So Cork, what’s it to be? Incremental improvement or radical new thinking? Say what you want about the Championship proposals tabled last night to club delegates at the Cork GAA board meeting, but they will surely have the effect of energising club committee rooms weary of going around the houses on the impact inter-county fare is having on clubs around the country.
The working group charged with streamlining and improving Cork’s championships and offering solutions to a paralysed summer hasn’t so much shone a light as lit a fuse under the unwieldy, unproductive and ultimately deleterious structures in the county. That’s no bad start.
Cork is a unique case in this regard. The sheer size of the county, the number of clubs and grades and the competing demands at club and county level of football and hurling forces Cork to grapple with issues other counties only read of in abstract case studies. The effect of those challenges has been to facilitate a bloated and failing product that’s undoubtedly damaged standards at inter-county level.
With the new faces on Cork’s GAA executive has come fresh thinking. The new secretary/CEO, Kevin O’Donovan set out the three options for delegates last night. Though his tone was measured and delivery impartial, he will be a disappointed man if the document is not set on fire by some clubs around Cork over the next six days. They are invited to return with their preferred mechanisms in a week’s time. The 20-page document is not short of talking points and there’s little doubt which of the ideas will generate the most discussion.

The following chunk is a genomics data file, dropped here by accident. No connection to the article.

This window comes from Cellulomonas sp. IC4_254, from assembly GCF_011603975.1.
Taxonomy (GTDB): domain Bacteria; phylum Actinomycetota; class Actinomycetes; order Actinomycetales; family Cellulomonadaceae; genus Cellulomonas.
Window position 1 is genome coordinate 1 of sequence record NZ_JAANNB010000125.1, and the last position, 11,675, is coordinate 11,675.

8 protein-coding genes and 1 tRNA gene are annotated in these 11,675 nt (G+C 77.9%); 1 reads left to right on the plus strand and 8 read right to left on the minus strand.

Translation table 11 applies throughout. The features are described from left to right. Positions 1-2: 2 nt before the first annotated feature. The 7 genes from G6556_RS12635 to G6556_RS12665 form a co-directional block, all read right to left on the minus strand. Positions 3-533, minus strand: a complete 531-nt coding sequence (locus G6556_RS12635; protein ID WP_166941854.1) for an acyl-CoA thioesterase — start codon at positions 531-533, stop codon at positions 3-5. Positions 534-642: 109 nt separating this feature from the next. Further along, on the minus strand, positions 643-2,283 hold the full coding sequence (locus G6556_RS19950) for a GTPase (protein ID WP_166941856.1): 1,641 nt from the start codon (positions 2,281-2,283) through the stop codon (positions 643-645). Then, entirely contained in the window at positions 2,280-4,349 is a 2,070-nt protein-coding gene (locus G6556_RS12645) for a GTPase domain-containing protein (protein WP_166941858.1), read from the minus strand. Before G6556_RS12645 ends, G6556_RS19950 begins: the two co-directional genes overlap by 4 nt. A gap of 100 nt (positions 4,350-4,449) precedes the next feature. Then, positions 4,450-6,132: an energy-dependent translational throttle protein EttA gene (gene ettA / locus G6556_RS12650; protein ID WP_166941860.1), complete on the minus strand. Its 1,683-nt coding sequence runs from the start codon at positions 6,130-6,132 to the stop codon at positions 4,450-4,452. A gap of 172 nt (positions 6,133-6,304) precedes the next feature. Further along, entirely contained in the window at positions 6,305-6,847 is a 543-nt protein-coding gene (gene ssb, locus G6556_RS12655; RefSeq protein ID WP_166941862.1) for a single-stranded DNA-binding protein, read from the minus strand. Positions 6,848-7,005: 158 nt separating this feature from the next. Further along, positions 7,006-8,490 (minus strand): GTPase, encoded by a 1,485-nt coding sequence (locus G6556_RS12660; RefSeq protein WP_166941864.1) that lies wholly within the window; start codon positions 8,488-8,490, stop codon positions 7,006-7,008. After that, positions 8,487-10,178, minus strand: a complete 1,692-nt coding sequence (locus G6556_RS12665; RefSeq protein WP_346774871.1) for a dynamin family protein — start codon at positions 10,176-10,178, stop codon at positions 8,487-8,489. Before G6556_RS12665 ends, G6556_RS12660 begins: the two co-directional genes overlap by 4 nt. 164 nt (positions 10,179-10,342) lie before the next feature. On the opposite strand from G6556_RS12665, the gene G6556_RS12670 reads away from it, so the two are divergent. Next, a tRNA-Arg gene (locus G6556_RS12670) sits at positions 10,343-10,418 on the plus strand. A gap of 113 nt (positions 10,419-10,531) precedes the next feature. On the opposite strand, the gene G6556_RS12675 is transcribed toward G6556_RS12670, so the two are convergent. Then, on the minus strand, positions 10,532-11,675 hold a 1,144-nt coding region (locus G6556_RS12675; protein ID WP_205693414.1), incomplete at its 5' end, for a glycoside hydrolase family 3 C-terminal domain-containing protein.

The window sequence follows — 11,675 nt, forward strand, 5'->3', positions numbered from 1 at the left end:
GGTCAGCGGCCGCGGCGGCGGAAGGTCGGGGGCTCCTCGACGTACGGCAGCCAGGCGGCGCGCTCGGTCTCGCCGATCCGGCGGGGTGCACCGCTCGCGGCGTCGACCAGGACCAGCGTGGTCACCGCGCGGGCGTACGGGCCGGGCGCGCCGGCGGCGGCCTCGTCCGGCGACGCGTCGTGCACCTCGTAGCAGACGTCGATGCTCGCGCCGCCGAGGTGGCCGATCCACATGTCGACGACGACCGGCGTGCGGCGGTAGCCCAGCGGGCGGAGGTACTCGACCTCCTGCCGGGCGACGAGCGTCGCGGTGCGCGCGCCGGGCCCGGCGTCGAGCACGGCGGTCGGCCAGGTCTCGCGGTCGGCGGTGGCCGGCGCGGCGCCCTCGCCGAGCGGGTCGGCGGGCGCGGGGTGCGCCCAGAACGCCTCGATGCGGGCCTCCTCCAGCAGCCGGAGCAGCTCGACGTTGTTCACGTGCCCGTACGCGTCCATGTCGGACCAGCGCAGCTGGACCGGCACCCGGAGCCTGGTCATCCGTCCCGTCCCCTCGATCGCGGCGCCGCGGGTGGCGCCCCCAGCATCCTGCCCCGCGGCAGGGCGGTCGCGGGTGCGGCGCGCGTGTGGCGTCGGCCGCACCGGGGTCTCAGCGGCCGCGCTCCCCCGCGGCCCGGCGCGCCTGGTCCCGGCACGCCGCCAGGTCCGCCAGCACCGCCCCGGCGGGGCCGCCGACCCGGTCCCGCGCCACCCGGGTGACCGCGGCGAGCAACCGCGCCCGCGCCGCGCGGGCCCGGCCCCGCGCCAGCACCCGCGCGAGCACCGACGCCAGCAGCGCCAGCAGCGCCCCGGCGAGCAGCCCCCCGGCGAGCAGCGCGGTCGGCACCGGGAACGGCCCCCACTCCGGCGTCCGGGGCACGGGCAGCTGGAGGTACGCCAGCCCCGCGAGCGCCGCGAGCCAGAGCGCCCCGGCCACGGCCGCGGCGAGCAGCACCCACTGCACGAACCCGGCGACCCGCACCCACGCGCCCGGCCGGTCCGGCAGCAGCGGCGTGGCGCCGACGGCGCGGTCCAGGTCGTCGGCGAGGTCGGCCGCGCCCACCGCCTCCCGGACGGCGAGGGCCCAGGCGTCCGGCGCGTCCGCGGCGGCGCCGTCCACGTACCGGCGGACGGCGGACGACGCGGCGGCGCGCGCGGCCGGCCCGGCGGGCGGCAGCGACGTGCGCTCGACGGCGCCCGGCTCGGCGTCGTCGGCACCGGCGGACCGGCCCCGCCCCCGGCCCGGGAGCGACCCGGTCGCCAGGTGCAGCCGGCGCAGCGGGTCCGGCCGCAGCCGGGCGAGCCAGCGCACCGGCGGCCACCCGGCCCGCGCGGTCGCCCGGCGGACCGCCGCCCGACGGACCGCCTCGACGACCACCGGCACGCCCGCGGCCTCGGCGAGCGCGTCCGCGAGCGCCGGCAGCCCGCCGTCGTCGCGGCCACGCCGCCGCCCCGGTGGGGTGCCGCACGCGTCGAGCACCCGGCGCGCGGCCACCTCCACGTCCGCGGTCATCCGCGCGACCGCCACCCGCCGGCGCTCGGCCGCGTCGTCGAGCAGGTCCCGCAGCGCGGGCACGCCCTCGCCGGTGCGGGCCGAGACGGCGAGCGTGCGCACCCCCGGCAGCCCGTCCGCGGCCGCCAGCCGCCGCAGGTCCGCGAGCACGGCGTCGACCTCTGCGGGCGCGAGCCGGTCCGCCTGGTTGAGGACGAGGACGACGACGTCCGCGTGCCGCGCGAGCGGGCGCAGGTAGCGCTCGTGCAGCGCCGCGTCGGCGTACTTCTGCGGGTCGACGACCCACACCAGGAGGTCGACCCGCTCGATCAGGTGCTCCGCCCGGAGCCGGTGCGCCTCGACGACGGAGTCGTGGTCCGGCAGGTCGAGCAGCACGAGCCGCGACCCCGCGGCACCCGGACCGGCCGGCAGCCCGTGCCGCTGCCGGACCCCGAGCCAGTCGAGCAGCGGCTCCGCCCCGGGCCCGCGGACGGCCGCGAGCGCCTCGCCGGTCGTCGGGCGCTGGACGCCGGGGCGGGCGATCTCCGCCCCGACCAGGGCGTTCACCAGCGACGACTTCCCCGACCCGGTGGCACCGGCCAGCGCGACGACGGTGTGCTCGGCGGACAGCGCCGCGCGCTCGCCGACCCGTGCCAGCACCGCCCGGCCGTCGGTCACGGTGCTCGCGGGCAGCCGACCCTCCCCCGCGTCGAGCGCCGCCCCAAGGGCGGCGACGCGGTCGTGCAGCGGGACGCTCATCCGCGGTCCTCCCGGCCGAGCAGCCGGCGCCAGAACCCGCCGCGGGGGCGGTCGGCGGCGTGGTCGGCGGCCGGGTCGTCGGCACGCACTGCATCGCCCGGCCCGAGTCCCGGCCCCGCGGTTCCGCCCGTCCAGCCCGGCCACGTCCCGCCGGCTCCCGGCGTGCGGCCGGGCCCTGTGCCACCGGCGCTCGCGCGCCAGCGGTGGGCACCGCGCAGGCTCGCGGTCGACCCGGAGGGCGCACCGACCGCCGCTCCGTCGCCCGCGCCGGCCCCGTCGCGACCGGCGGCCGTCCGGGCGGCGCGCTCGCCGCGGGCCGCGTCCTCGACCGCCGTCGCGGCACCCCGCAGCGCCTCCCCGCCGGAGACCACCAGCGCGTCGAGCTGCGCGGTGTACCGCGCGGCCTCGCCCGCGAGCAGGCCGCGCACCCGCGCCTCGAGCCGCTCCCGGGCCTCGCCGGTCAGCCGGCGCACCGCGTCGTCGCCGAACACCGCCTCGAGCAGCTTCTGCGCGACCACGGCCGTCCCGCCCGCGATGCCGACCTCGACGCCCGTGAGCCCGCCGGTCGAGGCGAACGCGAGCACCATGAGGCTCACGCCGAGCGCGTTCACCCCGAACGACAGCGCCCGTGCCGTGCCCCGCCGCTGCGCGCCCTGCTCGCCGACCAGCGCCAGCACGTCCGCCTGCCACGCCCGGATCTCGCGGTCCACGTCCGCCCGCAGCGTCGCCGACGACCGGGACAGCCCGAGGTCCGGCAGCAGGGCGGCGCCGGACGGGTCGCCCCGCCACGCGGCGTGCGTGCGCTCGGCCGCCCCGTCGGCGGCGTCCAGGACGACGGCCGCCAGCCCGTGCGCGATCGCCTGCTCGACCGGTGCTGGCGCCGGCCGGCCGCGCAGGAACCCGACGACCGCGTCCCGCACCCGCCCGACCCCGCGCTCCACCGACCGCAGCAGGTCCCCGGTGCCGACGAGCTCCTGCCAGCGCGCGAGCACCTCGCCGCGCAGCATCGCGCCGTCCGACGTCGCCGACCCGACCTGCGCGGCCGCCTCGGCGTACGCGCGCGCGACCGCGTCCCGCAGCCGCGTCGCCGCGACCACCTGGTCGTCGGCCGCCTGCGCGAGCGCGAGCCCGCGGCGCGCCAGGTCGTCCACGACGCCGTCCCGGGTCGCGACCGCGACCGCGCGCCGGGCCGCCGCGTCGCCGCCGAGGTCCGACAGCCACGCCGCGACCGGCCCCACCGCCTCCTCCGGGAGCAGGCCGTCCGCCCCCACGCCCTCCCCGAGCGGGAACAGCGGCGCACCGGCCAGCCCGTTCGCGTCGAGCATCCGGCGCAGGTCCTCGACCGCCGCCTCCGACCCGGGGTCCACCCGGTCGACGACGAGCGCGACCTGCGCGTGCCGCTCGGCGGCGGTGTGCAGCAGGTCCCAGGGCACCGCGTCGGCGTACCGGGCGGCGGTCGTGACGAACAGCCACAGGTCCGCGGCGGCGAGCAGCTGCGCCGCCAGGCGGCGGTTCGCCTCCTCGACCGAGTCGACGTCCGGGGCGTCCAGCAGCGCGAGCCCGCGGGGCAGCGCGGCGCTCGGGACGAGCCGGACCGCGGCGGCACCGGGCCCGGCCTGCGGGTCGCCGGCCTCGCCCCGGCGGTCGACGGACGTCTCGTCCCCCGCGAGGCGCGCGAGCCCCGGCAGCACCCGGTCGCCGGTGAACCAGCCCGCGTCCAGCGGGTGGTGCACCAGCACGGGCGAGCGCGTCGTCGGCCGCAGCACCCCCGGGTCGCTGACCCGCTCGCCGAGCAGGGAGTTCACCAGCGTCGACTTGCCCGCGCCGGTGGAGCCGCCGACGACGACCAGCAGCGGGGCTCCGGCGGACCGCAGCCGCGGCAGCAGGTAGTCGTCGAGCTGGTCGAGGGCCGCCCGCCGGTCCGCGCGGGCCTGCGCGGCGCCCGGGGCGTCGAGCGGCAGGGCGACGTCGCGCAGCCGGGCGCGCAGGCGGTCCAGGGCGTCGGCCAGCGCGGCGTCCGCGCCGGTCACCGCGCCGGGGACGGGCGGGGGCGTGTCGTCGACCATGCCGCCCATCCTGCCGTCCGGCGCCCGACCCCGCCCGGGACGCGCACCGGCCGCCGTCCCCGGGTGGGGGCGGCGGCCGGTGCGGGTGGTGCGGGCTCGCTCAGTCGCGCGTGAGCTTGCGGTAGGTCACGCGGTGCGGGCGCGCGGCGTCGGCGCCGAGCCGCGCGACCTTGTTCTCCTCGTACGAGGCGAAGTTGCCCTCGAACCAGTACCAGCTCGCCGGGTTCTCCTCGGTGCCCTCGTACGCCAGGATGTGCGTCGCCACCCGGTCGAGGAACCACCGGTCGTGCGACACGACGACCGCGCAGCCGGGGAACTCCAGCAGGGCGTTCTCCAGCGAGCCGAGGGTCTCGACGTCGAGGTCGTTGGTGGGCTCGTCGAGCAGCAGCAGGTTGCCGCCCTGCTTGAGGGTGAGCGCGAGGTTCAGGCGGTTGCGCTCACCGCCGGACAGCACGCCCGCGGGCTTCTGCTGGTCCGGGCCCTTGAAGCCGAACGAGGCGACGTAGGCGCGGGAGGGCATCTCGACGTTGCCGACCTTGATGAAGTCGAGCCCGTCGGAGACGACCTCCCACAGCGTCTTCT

We will come back to that. Firstly, some context. Several club fora in recent months had already convinced the workgroup of three fundamental changes to the championships in Cork: Firstly, that a mandatory overhaul is implemented to reduce the number of teams in each grade to a manageable 12; secondly, that direct relegation be reintroduced, and, thirdly, that the championship format be changed to a league-based system.
In Cork’s case, none of these changes are before time.
It may be the League — and therein lies another issue in Cork — but the idea that some top hurling clubs could cosy together a while back and ensure no relegation from the Senior Hurling League was frankly laughable, and hardly the recipe for the requisite cut-and-thrust fixtures for club players on the up. A shake-up of Cork’s primary and secondary competitions is badly needed. And a right ol’ shake-up is what’s on the table. The radical ‘Plan C’ proposal to play some championship games in the summer without inter-county players isn’t just left-field. It’s an important and intriguing proposal, but more than that, it’s a conversation kick-starter for every other county in the Association hen-pecked and hampered by the 3% of elite players
inadvertently dictating to the other 97%. “The first guy through the wall,” Boston Red Sox owner John Henry once told Oakland A’s GM Billy Beane, “he always gets bloody. Always.”
The idea that any team lines out in the most important competition of the year without their game-changers will be deemed a non-starter by many — some clubs more than others, obviously — but someone, somewhere has to start figuring how to reverse out of the club v county mess. As O’Donovan pointed out last night: “You can spend your whole life traveling around the world searching for the Garden of Eden, or you can create it in your backyard.”
The cash cows that are the provincial and All-Ireland championships have already proved their capacity to swallow whole the summer fixtures at home. Does anyone seriously believe that’s going to change? Clubs can rage or reform.